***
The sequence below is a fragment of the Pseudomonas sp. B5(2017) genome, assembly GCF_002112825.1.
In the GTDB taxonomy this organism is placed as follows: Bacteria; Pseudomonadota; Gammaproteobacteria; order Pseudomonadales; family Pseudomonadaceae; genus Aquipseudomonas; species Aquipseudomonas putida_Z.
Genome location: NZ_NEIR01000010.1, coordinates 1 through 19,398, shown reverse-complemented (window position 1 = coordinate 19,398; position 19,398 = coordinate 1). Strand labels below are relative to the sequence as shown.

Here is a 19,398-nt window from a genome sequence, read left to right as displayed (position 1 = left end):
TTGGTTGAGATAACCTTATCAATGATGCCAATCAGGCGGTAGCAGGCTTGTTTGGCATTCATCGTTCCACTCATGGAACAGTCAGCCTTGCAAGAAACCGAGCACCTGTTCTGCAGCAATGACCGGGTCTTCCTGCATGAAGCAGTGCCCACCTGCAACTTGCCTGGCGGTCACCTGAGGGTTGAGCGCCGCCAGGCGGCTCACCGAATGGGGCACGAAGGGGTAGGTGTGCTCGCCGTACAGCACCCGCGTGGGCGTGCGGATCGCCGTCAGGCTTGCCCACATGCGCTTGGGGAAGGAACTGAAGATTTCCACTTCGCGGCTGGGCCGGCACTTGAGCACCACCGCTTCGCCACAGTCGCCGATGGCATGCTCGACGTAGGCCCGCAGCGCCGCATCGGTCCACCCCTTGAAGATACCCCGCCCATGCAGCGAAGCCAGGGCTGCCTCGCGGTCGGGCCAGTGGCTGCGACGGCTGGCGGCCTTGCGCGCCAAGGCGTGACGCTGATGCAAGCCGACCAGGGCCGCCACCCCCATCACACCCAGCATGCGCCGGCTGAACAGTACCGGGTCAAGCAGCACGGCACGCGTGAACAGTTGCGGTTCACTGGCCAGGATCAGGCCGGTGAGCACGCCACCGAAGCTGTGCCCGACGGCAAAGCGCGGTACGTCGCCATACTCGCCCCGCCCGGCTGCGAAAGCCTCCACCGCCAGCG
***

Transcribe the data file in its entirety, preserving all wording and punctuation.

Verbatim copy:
The sequence below is a fragment of the Pseudomonas sp. B5(2017) genome, assembly GCF_002112825.1.
In the GTDB taxonomy this organism is placed as follows: Bacteria; Pseudomonadota; Gammaproteobacteria; order Pseudomonadales; family Pseudomonadaceae; genus Aquipseudomonas; species Aquipseudomonas putida_Z.
Genome location: NZ_NEIR01000010.1, coordinates 1 through 19,398, shown reverse-complemented (window position 1 = coordinate 19,398; position 19,398 = coordinate 1). Strand labels below are relative to the sequence as shown.

Here is a 19,398-nt window from a genome sequence, read left to right as displayed (position 1 = left end):
TTGGTTGAGATAACCTTATCAATGATGCCAATCAGGCGGTAGCAGGCTTGTTTGGCATTCATCGTTCCACTCATGGAACAGTCAGCCTTGCAAGAAACCGAGCACCTGTTCTGCAGCAATGACCGGGTCTTCCTGCATGAAGCAGTGCCCACCTGCAACTTGCCTGGCGGTCACCTGAGGGTTGAGCGCCGCCAGGCGGCTCACCGAATGGGGCACGAAGGGGTAGGTGTGCTCGCCGTACAGCACCCGCGTGGGCGTGCGGATCGCCGTCAGGCTTGCCCACATGCGCTTGGGGAAGGAACTGAAGATTTCCACTTCGCGGCTGGGCCGGCACTTGAGCACCACCGCTTCGCCACAGTCGCCGATGGCATGCTCGACGTAGGCCCGCAGCGCCGCATCGGTCCACCCCTTGAAGATACCCCGCCCATGCAGCGAAGCCAGGGCTGCCTCGCGGTCGGGCCAGTGGCTGCGACGGCTGGCGGCCTTGCGCGCCAAGGCGTGACGCTGATGCAAGCCGACCAGGGCCGCCACCCCCATCACACCCAGCATGCGCCGGCTGAACAGTACCGGGTCAAGCAGCACGGCACGCGTGAACAGTTGCGGTTCACTGGCCAGGATCAGGCCGGTGAGCACGCCACCGAAGCTGTGCCCGACGGCAAAGCGCGGTACGTCGCCATACTCGCCCCGCCCGGCTGCGAAAGCCTCCACCGCCAGCG